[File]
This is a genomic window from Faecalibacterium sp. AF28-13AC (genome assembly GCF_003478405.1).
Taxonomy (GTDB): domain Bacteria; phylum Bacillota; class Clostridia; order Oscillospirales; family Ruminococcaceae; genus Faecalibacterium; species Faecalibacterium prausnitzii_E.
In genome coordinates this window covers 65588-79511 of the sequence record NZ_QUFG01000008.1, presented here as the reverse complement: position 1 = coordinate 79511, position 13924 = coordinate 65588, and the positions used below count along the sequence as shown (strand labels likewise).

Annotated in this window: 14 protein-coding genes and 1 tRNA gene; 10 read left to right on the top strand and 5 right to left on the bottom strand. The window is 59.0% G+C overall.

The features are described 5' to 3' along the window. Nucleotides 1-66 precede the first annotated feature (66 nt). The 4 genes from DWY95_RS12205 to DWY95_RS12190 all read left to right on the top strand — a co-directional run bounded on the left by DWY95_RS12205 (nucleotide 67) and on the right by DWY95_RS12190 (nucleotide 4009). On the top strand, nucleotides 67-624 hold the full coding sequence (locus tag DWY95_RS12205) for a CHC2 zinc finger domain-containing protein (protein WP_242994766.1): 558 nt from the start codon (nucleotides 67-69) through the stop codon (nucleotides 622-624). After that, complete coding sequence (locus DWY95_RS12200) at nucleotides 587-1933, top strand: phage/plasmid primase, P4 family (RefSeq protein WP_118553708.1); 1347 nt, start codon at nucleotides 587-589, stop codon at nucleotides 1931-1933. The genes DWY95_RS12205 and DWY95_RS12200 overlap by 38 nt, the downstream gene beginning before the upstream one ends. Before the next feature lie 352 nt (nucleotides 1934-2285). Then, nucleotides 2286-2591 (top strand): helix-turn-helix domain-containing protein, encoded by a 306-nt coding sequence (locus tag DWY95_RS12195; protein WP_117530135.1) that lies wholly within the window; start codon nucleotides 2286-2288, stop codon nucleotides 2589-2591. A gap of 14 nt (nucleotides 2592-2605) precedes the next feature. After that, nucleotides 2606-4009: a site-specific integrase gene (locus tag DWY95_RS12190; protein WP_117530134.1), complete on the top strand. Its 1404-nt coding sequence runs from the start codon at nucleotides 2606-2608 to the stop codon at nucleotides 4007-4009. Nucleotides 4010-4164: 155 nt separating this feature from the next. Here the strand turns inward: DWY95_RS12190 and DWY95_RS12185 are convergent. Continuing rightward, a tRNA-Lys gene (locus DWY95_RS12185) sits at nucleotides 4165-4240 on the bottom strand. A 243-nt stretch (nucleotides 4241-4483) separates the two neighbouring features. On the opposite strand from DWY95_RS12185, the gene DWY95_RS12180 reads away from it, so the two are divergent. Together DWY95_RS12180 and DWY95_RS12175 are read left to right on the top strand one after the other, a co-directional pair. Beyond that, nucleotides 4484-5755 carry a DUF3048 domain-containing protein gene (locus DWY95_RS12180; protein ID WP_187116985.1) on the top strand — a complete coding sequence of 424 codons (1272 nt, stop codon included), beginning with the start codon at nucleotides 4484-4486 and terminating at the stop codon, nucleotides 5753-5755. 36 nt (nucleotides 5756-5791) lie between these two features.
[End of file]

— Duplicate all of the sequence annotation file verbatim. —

This is a genomic window from Faecalibacterium sp. AF28-13AC (genome assembly GCF_003478405.1).
Taxonomy (GTDB): domain Bacteria; phylum Bacillota; class Clostridia; order Oscillospirales; family Ruminococcaceae; genus Faecalibacterium; species Faecalibacterium prausnitzii_E.
In genome coordinates this window covers 65588-79511 of the sequence record NZ_QUFG01000008.1, presented here as the reverse complement: position 1 = coordinate 79511, position 13924 = coordinate 65588, and the positions used below count along the sequence as shown (strand labels likewise).

Annotated in this window: 14 protein-coding genes and 1 tRNA gene; 10 read left to right on the top strand and 5 right to left on the bottom strand. The window is 59.0% G+C overall.

The features are described 5' to 3' along the window. Nucleotides 1-66 precede the first annotated feature (66 nt). The 4 genes from DWY95_RS12205 to DWY95_RS12190 all read left to right on the top strand — a co-directional run bounded on the left by DWY95_RS12205 (nucleotide 67) and on the right by DWY95_RS12190 (nucleotide 4009). On the top strand, nucleotides 67-624 hold the full coding sequence (locus tag DWY95_RS12205) for a CHC2 zinc finger domain-containing protein (protein WP_242994766.1): 558 nt from the start codon (nucleotides 67-69) through the stop codon (nucleotides 622-624). After that, complete coding sequence (locus DWY95_RS12200) at nucleotides 587-1933, top strand: phage/plasmid primase, P4 family (RefSeq protein WP_118553708.1); 1347 nt, start codon at nucleotides 587-589, stop codon at nucleotides 1931-1933. The genes DWY95_RS12205 and DWY95_RS12200 overlap by 38 nt, the downstream gene beginning before the upstream one ends. Before the next feature lie 352 nt (nucleotides 1934-2285). Then, nucleotides 2286-2591 (top strand): helix-turn-helix domain-containing protein, encoded by a 306-nt coding sequence (locus tag DWY95_RS12195; protein WP_117530135.1) that lies wholly within the window; start codon nucleotides 2286-2288, stop codon nucleotides 2589-2591. A gap of 14 nt (nucleotides 2592-2605) precedes the next feature. After that, nucleotides 2606-4009: a site-specific integrase gene (locus tag DWY95_RS12190; protein WP_117530134.1), complete on the top strand. Its 1404-nt coding sequence runs from the start codon at nucleotides 2606-2608 to the stop codon at nucleotides 4007-4009. Nucleotides 4010-4164: 155 nt separating this feature from the next. Here the strand turns inward: DWY95_RS12190 and DWY95_RS12185 are convergent. Continuing rightward, a tRNA-Lys gene (locus DWY95_RS12185) sits at nucleotides 4165-4240 on the bottom strand. A 243-nt stretch (nucleotides 4241-4483) separates the two neighbouring features. On the opposite strand from DWY95_RS12185, the gene DWY95_RS12180 reads away from it, so the two are divergent. Together DWY95_RS12180 and DWY95_RS12175 are read left to right on the top strand one after the other, a co-directional pair. Beyond that, nucleotides 4484-5755 carry a DUF3048 domain-containing protein gene (locus DWY95_RS12180; protein ID WP_187116985.1) on the top strand — a complete coding sequence of 424 codons (1272 nt, stop codon included), beginning with the start codon at nucleotides 4484-4486 and terminating at the stop codon, nucleotides 5753-5755. 36 nt (nucleotides 5756-5791) lie between these two features.